Automatic Call Distribution
Imagine your business getting phone calls and all of them ending up in the hands of the right, skilled and available representatives, so calls are never missed. It does not matter if such representatives work at the office or remotely; as long as there is one representative available, the callers will get connected.
The fact calls were not abandoned, it was possible thanks to a technology that comes from decades ago, and it’s called Automatic Call Distribution or ACD. Whether it’s a business or a contact center, the principles behind Automatic Call Distribution benefit every single organization. Let’s discover more.
What is ACD or Automatic Call Distribution ?
An ACD is simply a strategy that lies inside a business phone system or a contact center platform. The purpose of this strategy is to redistribute the load of incoming calls among team members and following specific criteria; for example, a criteria could be: “based on who has more skills” or “based on what representative is available” or another typical is “based on who has received the least calls”. In a sales environment, the ACD helps sales agents receive opportunities in a more balanced and fair way.
Now, this principle of distributing incoming calls also applies for an Omnichannel architecture. In other words, automatic distribution of incoming events can also be applied to other interactions such as web chat visits, emails, Facebook or WhatsApp messages, etc. In some scenarios, they call them Automatic Interaction Distribution or AID, but it’s ok to refer to them also as ACD.
Aspects of Automatic Call Distribution
There are several aspects to point out when talking about ACD. However, let’s review those three we consider are the most important ones. These aspects include:
- Caller Identification: Caller identification it’s very important as it can be used to determine factors like language and location, and distributes the calls to an expert agent. If the business uses Data-Driven Customer Experience, the identification will be used to predict the purpose of that call.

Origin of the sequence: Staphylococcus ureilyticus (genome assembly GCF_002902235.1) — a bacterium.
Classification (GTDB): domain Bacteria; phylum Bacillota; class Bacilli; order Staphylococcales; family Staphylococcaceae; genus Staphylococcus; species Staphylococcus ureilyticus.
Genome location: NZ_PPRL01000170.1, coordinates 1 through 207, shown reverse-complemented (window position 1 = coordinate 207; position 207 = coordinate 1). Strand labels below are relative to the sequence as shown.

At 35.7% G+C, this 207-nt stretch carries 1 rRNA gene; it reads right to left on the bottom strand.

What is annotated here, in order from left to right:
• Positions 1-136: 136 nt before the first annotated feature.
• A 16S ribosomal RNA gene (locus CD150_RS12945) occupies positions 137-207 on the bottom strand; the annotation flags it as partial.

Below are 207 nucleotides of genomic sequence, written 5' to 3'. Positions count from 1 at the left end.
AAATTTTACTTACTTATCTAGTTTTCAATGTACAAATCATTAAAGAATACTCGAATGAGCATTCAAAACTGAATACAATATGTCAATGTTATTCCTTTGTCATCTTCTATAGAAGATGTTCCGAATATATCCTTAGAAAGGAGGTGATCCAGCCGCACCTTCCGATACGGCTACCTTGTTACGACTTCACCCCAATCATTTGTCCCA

- Call Queuing: When calls (or even messages) are received, they are assigned into queues. A queue is a waiting spot where the interaction awaits for the agent or representative that will soon engage. The queuing system also determines the order of such events in the queue. The queuing system records important KPIs such as the hold time, average duration of each interaction, etc. With that, and other important metrics, the queuing system can estimate how long a caller needs to wait. If you have ever heard an announcement like “your estimated wait time is 10 minutes” this is how it’s done.
- Call Routing: It refers to the predefined preference on how calls are going to be distributed. As mentioned in the above lines, one typical example is “send incoming calls to the product expert”. The preference used to route calls or other it’s the most critical aspect of an Automatic Call Distribution.
Types of Call Distribution
Let’s take a look at the most commonly used methods for call distribution.
- Circular, Rotary or Round Robin: This type of call distribution has several familiar names. It refers to “fair” distribution based on a rotary scheme. In other words: first you, then you, then you, and let’s start over again. Sales teams usually work with this strategy as everybody gets to receive an interaction.
- Simultaneous: This type of distribution kind of defines itself. All the representatives or agents will ring at the same time. Indeed this strategy reduces waiting time as the first representative that picks up will engage with the customer. However, it won’t provide a balanced approach, let’s say, for a sales team that works on commissions.
- Static: Under some particular circumstances, it may be desirable to route incoming calls or messages to specific representatives on a “just because” way. This is a good approach if you want to ensure certain team members engage with callers or contacts because they are more experienced.
- Least recent: Also used in sales environments, this type of distribution makes the interaction go to the agent or representative with the most minor interactions.
- Least talk time: Another approach is to distribute the load considering representatives which recorded total talk time is low in comparison with the other members of the team.
Other very familiar types of distribution include Time Based call distribution and Skill Based routing which attempts to route the call according to agent’s skills like expertise, performance and their ability to express their selves.
In summary, this is what you get when you enable ACD for your organization’s interactions:
1. Better workforce management: ACD makes have your team always busy and more productive.
2. More promising Customer Experience: The use of Automatic Call Distribution provides a proven strategy for better customer service.
3. Easier agent training: Agents can be trained just by monitoring their calls in real-time.
If you are interested in increasing your business growth and customer service with an Automatic Call Distribution, please do not hesitate to contact us at email@example.com or at 1-800-969-0164.